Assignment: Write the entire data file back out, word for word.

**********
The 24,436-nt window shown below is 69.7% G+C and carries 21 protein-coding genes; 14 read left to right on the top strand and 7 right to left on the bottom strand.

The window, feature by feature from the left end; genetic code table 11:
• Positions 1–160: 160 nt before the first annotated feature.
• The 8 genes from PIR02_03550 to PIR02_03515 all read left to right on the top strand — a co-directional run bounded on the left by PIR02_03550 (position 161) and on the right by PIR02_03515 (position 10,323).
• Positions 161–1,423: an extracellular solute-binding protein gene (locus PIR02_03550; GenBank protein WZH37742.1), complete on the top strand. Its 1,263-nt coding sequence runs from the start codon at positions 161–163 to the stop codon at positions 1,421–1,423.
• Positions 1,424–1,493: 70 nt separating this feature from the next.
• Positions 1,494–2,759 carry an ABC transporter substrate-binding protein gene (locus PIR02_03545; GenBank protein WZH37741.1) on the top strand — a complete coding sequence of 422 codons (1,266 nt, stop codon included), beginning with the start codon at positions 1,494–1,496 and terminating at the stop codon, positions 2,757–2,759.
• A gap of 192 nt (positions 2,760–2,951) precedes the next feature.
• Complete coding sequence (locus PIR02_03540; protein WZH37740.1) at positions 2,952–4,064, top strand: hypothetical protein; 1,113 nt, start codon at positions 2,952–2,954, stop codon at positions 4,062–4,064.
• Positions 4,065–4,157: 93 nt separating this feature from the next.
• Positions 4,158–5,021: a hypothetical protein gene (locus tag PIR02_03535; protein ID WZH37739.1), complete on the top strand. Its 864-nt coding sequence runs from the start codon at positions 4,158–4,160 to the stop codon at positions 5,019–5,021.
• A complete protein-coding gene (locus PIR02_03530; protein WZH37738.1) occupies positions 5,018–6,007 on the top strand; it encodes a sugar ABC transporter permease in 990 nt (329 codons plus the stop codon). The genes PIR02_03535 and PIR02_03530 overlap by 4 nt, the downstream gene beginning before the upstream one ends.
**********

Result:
The 24,436-nt window shown below is 69.7% G+C and carries 21 protein-coding genes; 14 read left to right on the top strand and 7 right to left on the bottom strand.

The window, feature by feature from the left end; genetic code table 11:
• Positions 1–160: 160 nt before the first annotated feature.
• The 8 genes from PIR02_03550 to PIR02_03515 all read left to right on the top strand — a co-directional run bounded on the left by PIR02_03550 (position 161) and on the right by PIR02_03515 (position 10,323).
• Positions 161–1,423: an extracellular solute-binding protein gene (locus PIR02_03550; GenBank protein WZH37742.1), complete on the top strand. Its 1,263-nt coding sequence runs from the start codon at positions 161–163 to the stop codon at positions 1,421–1,423.
• Positions 1,424–1,493: 70 nt separating this feature from the next.
• Positions 1,494–2,759 carry an ABC transporter substrate-binding protein gene (locus PIR02_03545; GenBank protein WZH37741.1) on the top strand — a complete coding sequence of 422 codons (1,266 nt, stop codon included), beginning with the start codon at positions 1,494–1,496 and terminating at the stop codon, positions 2,757–2,759.
• A gap of 192 nt (positions 2,760–2,951) precedes the next feature.
• Complete coding sequence (locus PIR02_03540; protein WZH37740.1) at positions 2,952–4,064, top strand: hypothetical protein; 1,113 nt, start codon at positions 2,952–2,954, stop codon at positions 4,062–4,064.
• Positions 4,065–4,157: 93 nt separating this feature from the next.
• Positions 4,158–5,021: a hypothetical protein gene (locus tag PIR02_03535; protein ID WZH37739.1), complete on the top strand. Its 864-nt coding sequence runs from the start codon at positions 4,158–4,160 to the stop codon at positions 5,019–5,021.
• A complete protein-coding gene (locus PIR02_03530; protein WZH37738.1) occupies positions 5,018–6,007 on the top strand; it encodes a sugar ABC transporter permease in 990 nt (329 codons plus the stop codon). The genes PIR02_03535 and PIR02_03530 overlap by 4 nt, the downstream gene beginning before the upstream one ends.